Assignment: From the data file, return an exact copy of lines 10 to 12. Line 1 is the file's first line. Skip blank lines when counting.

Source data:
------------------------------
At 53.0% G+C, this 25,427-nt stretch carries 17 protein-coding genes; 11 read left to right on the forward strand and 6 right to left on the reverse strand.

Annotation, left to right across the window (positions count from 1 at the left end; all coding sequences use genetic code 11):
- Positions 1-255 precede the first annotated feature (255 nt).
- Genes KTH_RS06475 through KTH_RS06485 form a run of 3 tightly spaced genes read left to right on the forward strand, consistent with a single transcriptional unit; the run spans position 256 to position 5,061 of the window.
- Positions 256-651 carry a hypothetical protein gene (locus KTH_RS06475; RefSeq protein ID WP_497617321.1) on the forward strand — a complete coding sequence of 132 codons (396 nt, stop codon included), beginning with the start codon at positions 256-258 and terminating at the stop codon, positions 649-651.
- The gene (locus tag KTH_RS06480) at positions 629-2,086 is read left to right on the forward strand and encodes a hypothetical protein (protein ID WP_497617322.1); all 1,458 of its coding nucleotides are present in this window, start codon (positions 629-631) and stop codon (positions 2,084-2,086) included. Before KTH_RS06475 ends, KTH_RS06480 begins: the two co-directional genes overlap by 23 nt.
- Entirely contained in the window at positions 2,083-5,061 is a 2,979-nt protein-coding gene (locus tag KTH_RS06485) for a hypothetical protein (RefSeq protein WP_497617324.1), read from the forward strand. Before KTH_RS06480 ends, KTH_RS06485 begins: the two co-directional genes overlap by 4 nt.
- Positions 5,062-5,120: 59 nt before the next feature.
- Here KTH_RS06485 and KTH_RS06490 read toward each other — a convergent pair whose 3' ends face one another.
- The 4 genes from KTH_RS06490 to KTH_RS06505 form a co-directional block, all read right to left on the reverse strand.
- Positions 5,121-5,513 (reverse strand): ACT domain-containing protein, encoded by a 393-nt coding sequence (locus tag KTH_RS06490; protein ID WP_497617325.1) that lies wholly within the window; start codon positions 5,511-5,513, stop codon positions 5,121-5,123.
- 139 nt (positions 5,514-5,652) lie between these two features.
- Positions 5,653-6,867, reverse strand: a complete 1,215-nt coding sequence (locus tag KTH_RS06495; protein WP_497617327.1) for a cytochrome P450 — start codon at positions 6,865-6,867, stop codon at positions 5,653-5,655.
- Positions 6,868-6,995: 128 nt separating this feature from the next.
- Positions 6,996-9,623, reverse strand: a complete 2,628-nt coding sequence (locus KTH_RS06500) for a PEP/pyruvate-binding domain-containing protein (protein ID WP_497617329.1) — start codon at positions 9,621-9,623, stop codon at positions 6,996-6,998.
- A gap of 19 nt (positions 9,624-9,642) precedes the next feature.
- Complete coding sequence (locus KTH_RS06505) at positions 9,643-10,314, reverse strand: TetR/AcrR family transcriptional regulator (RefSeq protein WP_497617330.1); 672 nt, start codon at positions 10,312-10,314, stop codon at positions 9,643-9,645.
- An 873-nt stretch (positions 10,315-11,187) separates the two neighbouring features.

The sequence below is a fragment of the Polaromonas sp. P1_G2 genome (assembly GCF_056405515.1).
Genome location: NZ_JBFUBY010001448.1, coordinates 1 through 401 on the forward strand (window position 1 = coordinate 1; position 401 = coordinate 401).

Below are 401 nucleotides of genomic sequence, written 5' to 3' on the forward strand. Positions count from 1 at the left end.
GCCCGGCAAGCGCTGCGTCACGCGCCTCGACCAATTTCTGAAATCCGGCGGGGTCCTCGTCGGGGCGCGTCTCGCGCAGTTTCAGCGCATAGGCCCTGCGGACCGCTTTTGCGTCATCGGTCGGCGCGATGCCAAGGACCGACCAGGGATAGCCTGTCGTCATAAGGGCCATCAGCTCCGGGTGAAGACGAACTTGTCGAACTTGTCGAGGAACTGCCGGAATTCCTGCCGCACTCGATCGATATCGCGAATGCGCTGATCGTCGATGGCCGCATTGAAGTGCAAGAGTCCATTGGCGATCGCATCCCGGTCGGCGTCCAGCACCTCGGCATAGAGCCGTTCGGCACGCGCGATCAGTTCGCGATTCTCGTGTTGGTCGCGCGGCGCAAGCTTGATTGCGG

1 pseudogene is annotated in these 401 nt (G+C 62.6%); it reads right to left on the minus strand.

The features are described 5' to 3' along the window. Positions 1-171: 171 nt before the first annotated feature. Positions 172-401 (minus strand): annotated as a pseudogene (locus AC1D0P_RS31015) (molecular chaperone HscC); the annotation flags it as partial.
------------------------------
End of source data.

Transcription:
- The 4 genes from KTH_RS06490 to KTH_RS06505 form a co-directional block, all read right to left on the reverse strand.
- Positions 5,121-5,513 (reverse strand): ACT domain-containing protein, encoded by a 393-nt coding sequence (locus tag KTH_RS06490; protein ID WP_497617325.1) that lies wholly within the window; start codon positions 5,511-5,513, stop codon positions 5,121-5,123.
- 139 nt (positions 5,514-5,652) lie between these two features.